Post-Taliban Free Speech Blocked by Courts, Clerics

The magazine Women's Rights included lengthy articles about the role of women in Islam.
The magazine Women's Rights included lengthy articles about the role of women in Islam. (Griff Witte - Twp)
By Griff Witte
Washington Post Foreign Service
Sunday, December 11, 2005

KABUL, Afghanistan -- When Ali Mohaqeq Nasab returned to Afghanistan last year after a long exile, he thought the atmosphere had opened up enough to raise questions about women's rights and the justice system in his country's nascent democracy.

But now the magazine publisher's provocative essays have put him at the mercy of that system -- imprisoned on blasphemy charges and facing possible execution.

Nasab's case has ignited fierce debate over free speech in a country that has been rapidly modernizing since the end of Taliban rule four years ago, and yet remains deeply rooted in traditional Islamic culture and extremely sensitive about issues of religion and the role of women.

His offense, according to the Afghan courts and conservative clerics, was to contravene the teachings of Islam by printing essays in his monthly magazine, Women's Rights, that questioned legal discrimination against women, harsh physical punishments for criminals and rigid intolerance of Muslims who abandon their faith.

The essays, published in May, attracted the belated attention of a prominent Muslim cleric, who delivered a sermon several months later denouncing Nasab as an infidel. Nasab reported the incident to Afghanistan's justice system, but instead of receiving the protection he had expected, he was arrested, put on trial and sentenced to two years in prison. Nasab, 47, has appealed to a higher court, but so have the prosecutors. They contend the two-year sentence was far too lenient, and that unless he apologizes, he should hang.

"According to sharia law, if he does not repent and if he does not return to his religion, he should be executed," Abdul Jamil, who heads the public security division of the attorney general's office, said, referring to Islamic law.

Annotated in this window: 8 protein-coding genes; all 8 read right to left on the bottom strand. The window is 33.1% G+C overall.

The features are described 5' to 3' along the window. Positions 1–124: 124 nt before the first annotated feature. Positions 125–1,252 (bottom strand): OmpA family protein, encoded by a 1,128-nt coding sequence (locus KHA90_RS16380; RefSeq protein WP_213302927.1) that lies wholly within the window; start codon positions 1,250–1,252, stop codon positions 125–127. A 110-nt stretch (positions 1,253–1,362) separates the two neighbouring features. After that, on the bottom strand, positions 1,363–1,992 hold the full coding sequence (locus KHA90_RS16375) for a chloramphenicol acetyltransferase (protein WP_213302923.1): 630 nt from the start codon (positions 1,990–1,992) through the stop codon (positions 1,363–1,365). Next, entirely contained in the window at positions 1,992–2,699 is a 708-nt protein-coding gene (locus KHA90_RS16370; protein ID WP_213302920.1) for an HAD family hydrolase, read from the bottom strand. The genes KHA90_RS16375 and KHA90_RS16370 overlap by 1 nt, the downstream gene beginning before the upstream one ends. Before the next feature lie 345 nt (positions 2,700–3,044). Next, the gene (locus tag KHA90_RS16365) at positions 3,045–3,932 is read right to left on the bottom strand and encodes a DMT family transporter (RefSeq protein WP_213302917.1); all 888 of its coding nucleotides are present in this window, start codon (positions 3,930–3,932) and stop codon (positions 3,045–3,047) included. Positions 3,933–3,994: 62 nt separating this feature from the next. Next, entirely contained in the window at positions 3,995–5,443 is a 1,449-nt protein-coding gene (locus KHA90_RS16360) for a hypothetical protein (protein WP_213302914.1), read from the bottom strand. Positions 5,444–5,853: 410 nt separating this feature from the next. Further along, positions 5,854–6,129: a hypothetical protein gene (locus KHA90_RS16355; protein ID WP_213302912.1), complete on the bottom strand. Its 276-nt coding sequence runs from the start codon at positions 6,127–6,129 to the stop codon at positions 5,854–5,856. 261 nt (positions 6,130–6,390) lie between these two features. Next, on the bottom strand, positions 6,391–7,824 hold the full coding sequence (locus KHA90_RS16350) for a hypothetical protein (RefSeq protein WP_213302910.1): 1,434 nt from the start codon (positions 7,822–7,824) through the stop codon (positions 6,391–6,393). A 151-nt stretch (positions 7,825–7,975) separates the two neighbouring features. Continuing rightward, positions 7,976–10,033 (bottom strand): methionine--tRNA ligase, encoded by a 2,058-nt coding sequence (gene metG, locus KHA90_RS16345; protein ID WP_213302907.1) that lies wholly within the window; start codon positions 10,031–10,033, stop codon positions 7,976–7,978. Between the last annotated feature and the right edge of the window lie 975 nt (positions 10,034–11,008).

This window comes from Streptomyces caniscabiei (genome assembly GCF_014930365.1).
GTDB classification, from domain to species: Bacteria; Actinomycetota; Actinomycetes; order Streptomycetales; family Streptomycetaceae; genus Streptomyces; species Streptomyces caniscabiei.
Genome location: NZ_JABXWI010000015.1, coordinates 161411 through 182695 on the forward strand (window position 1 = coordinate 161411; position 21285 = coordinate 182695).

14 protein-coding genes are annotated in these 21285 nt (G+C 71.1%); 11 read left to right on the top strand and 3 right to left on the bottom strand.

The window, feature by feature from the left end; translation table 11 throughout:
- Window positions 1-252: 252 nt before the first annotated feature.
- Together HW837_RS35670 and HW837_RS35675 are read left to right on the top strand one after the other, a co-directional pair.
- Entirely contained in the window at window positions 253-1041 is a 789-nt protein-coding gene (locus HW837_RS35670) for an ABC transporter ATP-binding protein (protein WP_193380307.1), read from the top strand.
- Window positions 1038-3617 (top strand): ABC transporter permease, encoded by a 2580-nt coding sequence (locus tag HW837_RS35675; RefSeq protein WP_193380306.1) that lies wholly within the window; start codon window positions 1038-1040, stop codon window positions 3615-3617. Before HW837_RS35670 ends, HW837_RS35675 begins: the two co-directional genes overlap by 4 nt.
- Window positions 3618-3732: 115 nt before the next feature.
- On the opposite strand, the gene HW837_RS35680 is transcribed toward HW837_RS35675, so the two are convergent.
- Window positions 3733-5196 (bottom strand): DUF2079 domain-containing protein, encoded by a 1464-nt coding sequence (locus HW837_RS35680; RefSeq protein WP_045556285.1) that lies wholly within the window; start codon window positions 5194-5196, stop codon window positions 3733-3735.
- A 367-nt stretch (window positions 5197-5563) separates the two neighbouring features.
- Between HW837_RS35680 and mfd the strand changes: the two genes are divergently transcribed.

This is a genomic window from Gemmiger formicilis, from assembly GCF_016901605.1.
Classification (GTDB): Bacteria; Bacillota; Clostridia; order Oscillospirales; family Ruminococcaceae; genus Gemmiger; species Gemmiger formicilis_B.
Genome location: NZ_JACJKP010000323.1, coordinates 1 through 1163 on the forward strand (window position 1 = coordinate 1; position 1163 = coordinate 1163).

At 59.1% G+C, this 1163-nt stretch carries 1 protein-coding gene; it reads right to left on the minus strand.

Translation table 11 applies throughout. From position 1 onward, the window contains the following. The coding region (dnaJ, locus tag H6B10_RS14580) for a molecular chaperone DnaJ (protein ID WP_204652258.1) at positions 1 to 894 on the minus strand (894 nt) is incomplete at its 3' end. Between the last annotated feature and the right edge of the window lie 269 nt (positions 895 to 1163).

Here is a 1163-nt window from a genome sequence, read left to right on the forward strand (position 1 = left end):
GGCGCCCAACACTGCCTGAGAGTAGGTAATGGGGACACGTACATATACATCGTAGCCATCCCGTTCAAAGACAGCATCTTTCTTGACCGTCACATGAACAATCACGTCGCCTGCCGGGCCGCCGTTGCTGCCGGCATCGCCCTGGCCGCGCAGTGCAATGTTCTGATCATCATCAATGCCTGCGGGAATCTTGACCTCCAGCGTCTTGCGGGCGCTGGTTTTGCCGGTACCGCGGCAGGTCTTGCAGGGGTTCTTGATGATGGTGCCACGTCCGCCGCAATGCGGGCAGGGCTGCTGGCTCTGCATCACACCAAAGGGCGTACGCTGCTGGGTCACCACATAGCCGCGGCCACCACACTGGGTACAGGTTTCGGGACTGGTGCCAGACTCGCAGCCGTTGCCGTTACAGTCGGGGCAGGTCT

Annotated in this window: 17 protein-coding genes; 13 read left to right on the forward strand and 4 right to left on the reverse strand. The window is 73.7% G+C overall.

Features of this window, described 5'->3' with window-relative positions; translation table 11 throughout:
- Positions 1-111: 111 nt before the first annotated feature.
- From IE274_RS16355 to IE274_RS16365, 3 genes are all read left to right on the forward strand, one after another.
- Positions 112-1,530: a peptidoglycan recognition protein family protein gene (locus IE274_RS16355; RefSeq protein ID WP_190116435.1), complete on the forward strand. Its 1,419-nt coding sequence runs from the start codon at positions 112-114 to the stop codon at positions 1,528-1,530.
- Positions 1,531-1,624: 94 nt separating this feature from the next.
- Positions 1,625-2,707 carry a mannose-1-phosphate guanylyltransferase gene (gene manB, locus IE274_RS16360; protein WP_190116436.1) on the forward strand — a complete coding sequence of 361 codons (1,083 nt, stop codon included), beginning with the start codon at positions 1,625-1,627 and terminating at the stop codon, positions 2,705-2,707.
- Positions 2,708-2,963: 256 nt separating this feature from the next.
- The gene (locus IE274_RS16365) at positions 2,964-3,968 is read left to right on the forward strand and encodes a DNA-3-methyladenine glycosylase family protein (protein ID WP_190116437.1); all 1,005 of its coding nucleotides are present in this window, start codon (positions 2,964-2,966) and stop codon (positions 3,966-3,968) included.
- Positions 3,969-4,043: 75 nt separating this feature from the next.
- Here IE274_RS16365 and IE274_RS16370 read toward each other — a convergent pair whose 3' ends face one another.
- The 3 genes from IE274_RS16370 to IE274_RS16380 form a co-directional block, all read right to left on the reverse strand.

In an interview last week in his cell, Nasab, a short, soft-spoken man with a graying beard, said he had no intention of repenting and that he could not return to a religion he never left.

"I haven't committed any sin to repent for. If I'm not a sinner, then why should I repent?" he said. "I'm a Muslim, and what I mentioned in my magazine doesn't have a single conflict with my religion. I'm more of a religious person than they are."

Nasab's conviction already has had a chilling effect on other Afghan journalists and threatens to seriously erode freedoms achieved since the fall of the Taliban in 2001, according to Rahimullah Samander, director of the Center for International Journalism here.

It has also put President Hamid Karzai, who heads a fledgling, Western-backed democratic government, in an uncomfortable position. Karzai has repeatedly expressed support for a free press, but the constitution prevents him from interfering in the decisions of the judiciary, which is dominated by religious hard-liners.

A Western diplomatic source, who spoke on condition of anonymity because of the sensitivity of the discussions, said various Western embassies expressed concern about the case to the Afghan government and were following developments closely.

Samander said the Karzai government generally has refrained from meddling with the country's nascent but rapidly proliferating media outlets, which include 350 publications, 40 radio stations and four independent television stations. The Nasab case, he said, has thrown all that progress into doubt.

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